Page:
# SIMPLE PC PROGRAM CALCULATES MODIFIED S-TYPE WELL TRAJECTORY

Feb. 20, 1995
Abdel-Alim Hashem King Saud University Riyadh, Saudi Arabia A simple personal computer (PC) program written in Basic can quickly calculate the trajectory of a modified S-type deviated well. The program calculates the build-up angle, the measured depth, the true vertical depth of each interval, the total measured depth of the well, the end of build, and the drop-off point. The input data are the final hold true vertical depth, the final hold horizontal displacement, the build-up rate, the
Abdel-Alim Hashem
King Saud University

A simple personal computer (PC) program written in Basic can quickly calculate the trajectory of a modified S-type deviated well. The program calculates the build-up angle, the measured depth, the true vertical depth of each interval, the total measured depth of the well, the end of build, and the drop-off point. The input data are the final hold true vertical depth, the final hold horizontal displacement, the build-up rate, the drop-off rate, and the final hold angle.

The program can be run on any IBM-compatible computer with MS-DOS version 5 or higher and QBasic or any other Basic program that does not require line numbers.

The drilling literature is full of equations and methods used to calculate the course of well paths from surveys taken after a well has been drilled.'-' Very little information, however, covers how to calculate well bore trajectory from limited data.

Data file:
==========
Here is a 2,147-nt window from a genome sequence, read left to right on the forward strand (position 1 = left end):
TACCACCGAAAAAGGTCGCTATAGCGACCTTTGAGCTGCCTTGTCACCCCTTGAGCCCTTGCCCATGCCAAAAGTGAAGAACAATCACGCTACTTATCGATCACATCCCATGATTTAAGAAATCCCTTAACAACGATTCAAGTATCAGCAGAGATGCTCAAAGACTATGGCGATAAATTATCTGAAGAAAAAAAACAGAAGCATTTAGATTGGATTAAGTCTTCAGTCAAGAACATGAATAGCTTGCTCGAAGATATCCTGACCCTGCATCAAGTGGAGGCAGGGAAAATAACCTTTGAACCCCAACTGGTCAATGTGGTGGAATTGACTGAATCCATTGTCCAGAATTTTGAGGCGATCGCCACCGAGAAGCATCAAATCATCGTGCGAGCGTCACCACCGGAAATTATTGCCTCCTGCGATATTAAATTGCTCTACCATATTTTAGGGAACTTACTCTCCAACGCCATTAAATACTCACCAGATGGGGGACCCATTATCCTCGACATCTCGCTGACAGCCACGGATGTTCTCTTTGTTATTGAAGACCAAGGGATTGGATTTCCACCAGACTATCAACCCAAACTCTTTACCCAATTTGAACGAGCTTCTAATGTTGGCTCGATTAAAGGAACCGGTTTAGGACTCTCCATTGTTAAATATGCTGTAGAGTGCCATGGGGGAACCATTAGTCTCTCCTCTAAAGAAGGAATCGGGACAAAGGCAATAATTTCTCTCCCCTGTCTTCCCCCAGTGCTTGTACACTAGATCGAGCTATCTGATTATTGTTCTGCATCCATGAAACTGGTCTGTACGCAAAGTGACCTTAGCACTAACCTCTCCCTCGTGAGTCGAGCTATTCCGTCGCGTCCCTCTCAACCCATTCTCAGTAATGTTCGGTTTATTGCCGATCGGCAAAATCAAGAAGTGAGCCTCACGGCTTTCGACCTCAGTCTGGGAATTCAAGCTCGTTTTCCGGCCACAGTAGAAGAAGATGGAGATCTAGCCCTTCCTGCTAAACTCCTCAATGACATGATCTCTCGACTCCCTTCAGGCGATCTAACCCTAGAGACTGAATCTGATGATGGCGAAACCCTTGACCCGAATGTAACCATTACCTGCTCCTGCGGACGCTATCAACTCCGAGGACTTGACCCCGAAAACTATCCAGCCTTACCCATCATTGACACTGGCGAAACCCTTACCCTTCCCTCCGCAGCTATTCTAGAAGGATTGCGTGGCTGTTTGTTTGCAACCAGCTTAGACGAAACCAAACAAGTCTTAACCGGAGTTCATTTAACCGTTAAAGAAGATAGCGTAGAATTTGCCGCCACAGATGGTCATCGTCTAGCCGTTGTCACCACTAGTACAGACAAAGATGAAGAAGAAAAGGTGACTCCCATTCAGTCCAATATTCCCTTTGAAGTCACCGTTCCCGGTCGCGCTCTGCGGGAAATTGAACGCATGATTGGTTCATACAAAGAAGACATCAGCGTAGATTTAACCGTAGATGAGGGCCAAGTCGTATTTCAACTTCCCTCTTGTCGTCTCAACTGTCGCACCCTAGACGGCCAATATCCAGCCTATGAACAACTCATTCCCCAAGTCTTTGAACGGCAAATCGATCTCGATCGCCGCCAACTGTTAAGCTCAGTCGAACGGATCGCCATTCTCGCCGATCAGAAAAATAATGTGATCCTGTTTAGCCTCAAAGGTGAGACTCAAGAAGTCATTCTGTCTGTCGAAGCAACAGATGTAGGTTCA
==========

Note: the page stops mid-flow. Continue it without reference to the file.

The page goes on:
Furthermore, many of the equations are quite complex and difficult to use. Man)7 petroleum engineers and geologists need a quick, easy method to calculate the angle and measured depth necessary to reach a target in a deviated well bore. Most of the available programs are large and require much input data.

There are several types of directional well trajectories that can be drilled to hit a target: a simple type well path or build-and-hold trajectory, a continuous build trajectory, an S-type trajectory, or a modified S-type trajectory. 2 The S-type well has an angle build section, an angle hold section, and an angle drop section with the well returning to vertical. In the modified S-type well, following the drop section, the well bore remains at some angle and does not return to vertical.

Gardner published a simple program that quickly calculates the angle and measured depth of a simple directional well bore trajectory.' The simple trajectory is conventional, and there are some cases where an S or modified S trajectory is necessary to reach a target.

### BASIC EQUATIONS

Equations (40280 bytes)

The equations used in this Basic program are based on conventional geometry and use the well bore distances and angles shown in Fig. 1 (67099 bytes). The accompanying box lists the equations and nomenclature.

Equations 1-3 are simple geometry equations, and Equations 4 and 5 are based on standard trigonometry. The horizontal displacement and true vertical depths in both build-up and drop-off sections are found by using geometry and trigonometry with Equations 6-9.

Substituting the values of Equations 6-9 into Equation 3 yields Equation 12. Simplifying Equation 12 by multiplying both sides by tan(O), considering that cos2(0) + sin2(0) = 1, produces Equation 15. Equation 16 (DELTAerror) gives the difference of both sides of Equation 15. This equation is solved by the program.

### PROGRAM

Fig. 2 (70911 bytes) shows the sequence of the program steps for the modified S-type deviated well bore trajectory. The program, listed in Box 1 (175352bytes), is divided into three main parts: input data, algorithm, and output section.